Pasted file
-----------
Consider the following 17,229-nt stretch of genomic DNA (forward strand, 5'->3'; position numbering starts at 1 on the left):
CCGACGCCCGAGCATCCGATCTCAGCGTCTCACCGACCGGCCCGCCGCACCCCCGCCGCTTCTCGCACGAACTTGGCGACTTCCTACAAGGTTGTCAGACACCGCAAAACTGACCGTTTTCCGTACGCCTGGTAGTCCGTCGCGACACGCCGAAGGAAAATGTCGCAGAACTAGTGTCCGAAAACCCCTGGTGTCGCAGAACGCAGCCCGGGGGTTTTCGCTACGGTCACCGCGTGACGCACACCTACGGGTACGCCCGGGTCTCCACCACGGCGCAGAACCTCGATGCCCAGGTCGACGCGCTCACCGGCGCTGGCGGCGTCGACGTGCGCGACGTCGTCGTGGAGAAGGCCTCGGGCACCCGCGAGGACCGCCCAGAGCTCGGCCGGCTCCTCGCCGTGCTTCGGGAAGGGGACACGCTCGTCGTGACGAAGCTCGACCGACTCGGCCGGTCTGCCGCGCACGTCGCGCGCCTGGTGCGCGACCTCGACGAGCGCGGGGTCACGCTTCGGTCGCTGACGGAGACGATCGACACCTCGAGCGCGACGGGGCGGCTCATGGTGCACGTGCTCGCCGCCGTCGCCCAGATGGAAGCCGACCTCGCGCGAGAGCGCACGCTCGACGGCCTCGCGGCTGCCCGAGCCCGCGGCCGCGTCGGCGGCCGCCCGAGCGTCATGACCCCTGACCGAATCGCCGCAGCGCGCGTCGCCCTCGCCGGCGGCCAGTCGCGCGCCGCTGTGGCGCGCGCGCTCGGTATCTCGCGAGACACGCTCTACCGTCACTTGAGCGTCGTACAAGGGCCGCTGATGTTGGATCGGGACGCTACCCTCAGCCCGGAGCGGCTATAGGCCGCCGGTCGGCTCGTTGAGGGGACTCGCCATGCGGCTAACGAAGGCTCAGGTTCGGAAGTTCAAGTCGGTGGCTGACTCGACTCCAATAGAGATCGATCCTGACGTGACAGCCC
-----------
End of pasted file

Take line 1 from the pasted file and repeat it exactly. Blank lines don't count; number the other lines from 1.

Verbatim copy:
Consider the following 17,229-nt stretch of genomic DNA (forward strand, 5'->3'; position numbering starts at 1 on the left):